Nier: Automata

Nier: Automata – Every Love Story Is a Ghost Story

Full spoilers for Nier: Automata follow.

The least attractive quality a woman can have is being in to me. Too much interest is going to make me bored. Also, being attracted to me is an obvious indication something is wrong with you because clearly you need to raise your standards. I should always be the reacher in a relationship.

This is why I am attracted to girls with a bipolar personality. I want someone in my life who can be the kindest person one moment and then say psychologically damaging words immediately afterwards. Love and hate should always be intertwined1)This is not healthy..

And that is the reason I love Nier: Automata.

From the moment I first heard of Yoko Taro’s masterpiece, I knew I would love it. A bullet-hell RPG game with an attractive female protagonist and deep, philosophical themes seems like the perfect fit for me. I expected to be satisfied with Nier: Automata, and it lived up to those expectations.

However, the most interesting part of Nier was how it subverted my expectations. Going in, I expected an intimate relationship between 9S and 2B to develop. 9S would be a lovable goofball, and 2B would be the stoic warrior who eventually accepts her feelings for her comrade.

And that is exactly what happens. 9S’s attraction to 2B is most clearly laid out in a conversation with Adam during the second playthrough; Adam tells 9S, “You’re thinking about how much you want to **** 2B, aren’t you?” Presumably the censored word is “fuck”.

But by the time the player reaches Ending E, we also discover there is an element of hate to 9S and 2B’s relationship. In the final showdown between 9S and A2, 2B’s true purpose is revealed by A2:

2B hated to keep killing you. It caused her so much pain. The 9S type is a high-end model. They knew you’d discover the truth eventually. But the model designation “2B” was just a cover. The official designation…is 2E. Number 2. Type E. They were a special class of members designed to execute YoRHa units.

However, the most shocking revelation comes with A2’s next line:

But you knew that…Right, 9S?

9S had already figured out that 2B had killed him countless times before. This is why he can so easily pour out his anger on the 2B copies in the tower.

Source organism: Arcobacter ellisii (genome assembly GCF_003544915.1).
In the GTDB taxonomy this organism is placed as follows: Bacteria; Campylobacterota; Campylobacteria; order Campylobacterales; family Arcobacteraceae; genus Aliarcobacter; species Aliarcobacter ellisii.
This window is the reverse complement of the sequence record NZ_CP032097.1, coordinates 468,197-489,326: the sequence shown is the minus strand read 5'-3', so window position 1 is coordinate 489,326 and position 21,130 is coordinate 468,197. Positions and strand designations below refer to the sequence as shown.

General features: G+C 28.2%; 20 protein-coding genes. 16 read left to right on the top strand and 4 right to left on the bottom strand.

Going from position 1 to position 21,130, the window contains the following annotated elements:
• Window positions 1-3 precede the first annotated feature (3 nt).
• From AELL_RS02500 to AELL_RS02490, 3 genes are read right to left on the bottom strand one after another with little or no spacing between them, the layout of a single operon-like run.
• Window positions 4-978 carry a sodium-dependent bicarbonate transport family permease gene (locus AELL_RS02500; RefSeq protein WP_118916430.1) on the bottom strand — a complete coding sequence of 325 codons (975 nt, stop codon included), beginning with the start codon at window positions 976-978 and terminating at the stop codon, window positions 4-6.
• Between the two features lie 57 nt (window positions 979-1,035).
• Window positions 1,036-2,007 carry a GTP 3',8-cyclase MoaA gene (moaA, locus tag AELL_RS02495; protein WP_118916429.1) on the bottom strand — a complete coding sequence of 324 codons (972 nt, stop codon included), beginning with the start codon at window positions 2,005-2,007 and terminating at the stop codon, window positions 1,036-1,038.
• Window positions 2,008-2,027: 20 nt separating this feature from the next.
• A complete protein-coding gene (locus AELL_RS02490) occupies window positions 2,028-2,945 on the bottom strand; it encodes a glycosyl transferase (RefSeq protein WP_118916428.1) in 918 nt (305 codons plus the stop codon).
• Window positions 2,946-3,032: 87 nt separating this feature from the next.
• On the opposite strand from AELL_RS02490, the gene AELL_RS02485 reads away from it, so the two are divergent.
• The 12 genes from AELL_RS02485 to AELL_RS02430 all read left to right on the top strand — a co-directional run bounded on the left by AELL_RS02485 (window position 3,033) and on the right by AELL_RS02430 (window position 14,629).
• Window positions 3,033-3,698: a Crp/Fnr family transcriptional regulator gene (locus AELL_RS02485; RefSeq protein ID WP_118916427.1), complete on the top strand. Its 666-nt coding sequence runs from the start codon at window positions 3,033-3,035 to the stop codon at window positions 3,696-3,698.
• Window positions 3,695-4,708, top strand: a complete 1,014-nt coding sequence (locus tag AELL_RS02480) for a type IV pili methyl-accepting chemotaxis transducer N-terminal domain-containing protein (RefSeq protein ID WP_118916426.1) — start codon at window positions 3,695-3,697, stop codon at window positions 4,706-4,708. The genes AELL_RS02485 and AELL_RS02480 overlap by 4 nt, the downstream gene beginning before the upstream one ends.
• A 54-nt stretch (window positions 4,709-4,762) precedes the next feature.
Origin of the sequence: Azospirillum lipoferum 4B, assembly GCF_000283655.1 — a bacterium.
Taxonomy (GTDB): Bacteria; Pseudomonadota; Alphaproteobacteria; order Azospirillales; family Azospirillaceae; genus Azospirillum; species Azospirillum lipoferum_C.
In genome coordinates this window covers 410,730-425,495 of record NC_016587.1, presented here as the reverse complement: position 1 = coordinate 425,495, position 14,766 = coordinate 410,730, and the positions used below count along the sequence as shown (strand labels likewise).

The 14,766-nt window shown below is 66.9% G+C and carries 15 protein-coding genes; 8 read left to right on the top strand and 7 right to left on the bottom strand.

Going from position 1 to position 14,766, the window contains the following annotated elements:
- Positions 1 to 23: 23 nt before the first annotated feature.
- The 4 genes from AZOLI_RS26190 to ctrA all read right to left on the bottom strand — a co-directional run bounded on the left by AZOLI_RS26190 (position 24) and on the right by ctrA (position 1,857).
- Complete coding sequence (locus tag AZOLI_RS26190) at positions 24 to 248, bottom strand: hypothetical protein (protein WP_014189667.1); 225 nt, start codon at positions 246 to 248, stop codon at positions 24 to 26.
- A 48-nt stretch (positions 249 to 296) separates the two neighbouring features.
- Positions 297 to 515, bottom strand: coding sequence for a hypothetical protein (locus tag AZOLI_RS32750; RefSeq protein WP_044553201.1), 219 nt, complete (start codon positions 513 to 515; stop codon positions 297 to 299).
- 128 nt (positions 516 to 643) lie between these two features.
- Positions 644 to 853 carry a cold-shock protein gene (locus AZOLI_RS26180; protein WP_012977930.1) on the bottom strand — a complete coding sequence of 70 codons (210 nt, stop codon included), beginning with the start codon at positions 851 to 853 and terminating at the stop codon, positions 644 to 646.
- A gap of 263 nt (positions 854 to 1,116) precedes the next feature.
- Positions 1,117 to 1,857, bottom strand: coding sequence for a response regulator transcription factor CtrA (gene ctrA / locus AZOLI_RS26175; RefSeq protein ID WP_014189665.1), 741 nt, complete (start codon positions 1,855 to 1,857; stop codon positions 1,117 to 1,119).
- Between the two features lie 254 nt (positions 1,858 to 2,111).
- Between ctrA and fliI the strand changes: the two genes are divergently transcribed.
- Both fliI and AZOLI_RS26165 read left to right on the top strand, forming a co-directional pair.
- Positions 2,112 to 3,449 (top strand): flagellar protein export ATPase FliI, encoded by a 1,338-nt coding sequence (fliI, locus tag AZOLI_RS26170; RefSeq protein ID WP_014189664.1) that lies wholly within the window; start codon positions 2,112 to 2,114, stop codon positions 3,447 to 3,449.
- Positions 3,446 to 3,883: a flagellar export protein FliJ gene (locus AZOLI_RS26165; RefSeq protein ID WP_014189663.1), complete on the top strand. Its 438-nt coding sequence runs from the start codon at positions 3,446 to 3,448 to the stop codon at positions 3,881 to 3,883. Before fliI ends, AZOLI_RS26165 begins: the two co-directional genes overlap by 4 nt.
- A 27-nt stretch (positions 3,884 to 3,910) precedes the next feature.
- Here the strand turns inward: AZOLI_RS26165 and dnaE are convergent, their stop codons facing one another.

This revelation also casts doubt on “fuck” being the aforementioned censored word. Adam treasures hate, not love, and that is what his conversation with 9S is really about. The true censored word is actually “kill”.

Yet, 9S’s hatred for 2B is only a small part of their relationship. 9S still clearly loves his comrade as it is what drives him to seek revenge against A2.

Nier: Automata is an insane game. Its outfits are ridiculous. Its combat is over-the-top. The plot is borderline nonsensical. But it has an incredibly realistic portrayal of love. So many relationships have an element of hate to them. People find themselves returning their abusive ex’s frequently. But the most common way hatred seeps into relationships is how we casually say cruel things to one another from time to time. Regardless of the specifics, hatred is not the opposite of love. Both of them are on the side of passion.

And so Nier: Automata is a pretty standard love story. But it is also a tale about a man being haunted by his own killer. Every love story is a ghost story.

***

Morality systems in video games are frequently bullshit. Take for example Star Wars: Knights of the Old Republic. Most of the ethical decisions boil down to either save the helpless victim or steal his money. Most of the time, players know what the right decision is; they just choose to ignore it.